How to cite: Wang, W., Savage, M., Yates, A., Hung, S.-H., Luo, Y., Stern, T., Lin, P.-Y. P., Yang, H.-Y., Kuo, B.-Y., Fry, B., and Webb, S.: Studies of seismic velocities in subduction zones from continuous OBS data, EGU General Assembly 2020, Online, 4–8 May 2020, EGU2020-12063, https://doi.org/10.5194/egusphere-egu2020-12063, 2020

Comments on the presentation

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Presentation version 1 – uploaded on 02 May 2020
  • CC1: Comment on EGU2020-12063, Anne Sheehan, 04 May 2020

    Hi Weiwei, Thanks for posting your EGU presentation! Is it important to use the horizontal components to determine dv/v, or are the vertical components sufficient? Thanks, Anne Sheehan

    • AC1: Reply to CC1, Weiwei Wang, 04 May 2020

      Hi Anne,

      Thanks for the question. Most results from single station cross-component ZN, ZE, and NE are better than auto-correlations like ZZ. In our case, the horizontal components are important as a part of the cross-component correlations. Our assessment is to compute all the available correlations and compare their lag-time dependent SNR and coherence, and use the ones with high SNR and coherence. In our case, the auto-correlations are noisy and the cross-component correlations have high SNR and therefore they are used to compute dv/v.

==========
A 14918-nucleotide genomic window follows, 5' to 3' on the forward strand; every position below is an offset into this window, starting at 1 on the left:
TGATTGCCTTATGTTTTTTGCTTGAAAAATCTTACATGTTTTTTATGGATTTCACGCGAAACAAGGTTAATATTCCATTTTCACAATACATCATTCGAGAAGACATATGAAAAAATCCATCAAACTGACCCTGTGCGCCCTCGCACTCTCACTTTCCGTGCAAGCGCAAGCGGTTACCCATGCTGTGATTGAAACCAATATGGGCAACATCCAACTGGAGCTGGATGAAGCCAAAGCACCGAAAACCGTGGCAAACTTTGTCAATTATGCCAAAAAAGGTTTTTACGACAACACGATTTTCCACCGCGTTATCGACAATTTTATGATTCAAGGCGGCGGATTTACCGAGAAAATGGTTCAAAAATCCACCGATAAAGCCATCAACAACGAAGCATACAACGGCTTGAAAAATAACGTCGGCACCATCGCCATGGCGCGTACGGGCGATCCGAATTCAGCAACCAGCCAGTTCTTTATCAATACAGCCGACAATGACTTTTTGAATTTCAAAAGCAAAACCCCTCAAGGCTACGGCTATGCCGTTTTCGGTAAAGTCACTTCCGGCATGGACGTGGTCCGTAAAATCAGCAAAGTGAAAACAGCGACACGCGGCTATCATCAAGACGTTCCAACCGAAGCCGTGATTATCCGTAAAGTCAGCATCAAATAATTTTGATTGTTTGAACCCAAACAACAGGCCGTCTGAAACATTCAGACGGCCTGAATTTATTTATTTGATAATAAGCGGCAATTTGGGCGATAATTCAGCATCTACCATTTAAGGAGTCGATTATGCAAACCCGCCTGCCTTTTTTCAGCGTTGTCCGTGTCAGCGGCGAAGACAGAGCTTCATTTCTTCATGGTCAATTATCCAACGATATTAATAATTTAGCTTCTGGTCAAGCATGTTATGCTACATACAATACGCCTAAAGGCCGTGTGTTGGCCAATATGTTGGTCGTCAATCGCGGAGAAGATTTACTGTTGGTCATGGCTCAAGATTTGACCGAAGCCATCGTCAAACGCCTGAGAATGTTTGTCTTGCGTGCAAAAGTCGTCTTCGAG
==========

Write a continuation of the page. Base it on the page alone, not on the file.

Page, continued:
If the ZZ correlations have high SNR (> 2 for at least 70 s window), maybe they are sufficient to determine dv/v but it's still better to compare with cross-components because the dv/v computation is hard to be stable and so it's difficult to tell if the velocity variations are true or not. Try to include more data (like more components) will be helpful.

      Cheers, Weiwei

      • CC2: Reply to AC1, Anne Sheehan, 04 May 2020

        Thanks for the quick reply. Did you try to obtain dv/v by two-station methods? Why the emphasis on single station methods - is that a more typical approach?

        • AC2: Reply to CC2, Weiwei Wang, 04 May 2020

          Single-station is used is because the clock issue on OBSs can bias the dt computation. I also tried to compute dv/v by station pairs using the stations with good timing, the results show a similar pattern to the dv/v computed by single-station but it's a bit noisy. 

  • CC3: Comment on EGU2020-12063, Xiaozhou Yang, 05 May 2020

    Hi, Weiwei. Thank you for your wonderful presentation! It's very helpful for my work.

    Could you briefly tell me what is the clock issue of OBSs?

    • AC3: Reply to CC3, Weiwei Wang, 05 May 2020

      Hello, Yuan dundun,

      Because OBSs are deployed under the sea, they are not able to be equipped with GPS to have an accurate clock. The pressure and temperature changes in the deep sea can bias the timing of the clock. 

      Cheers, www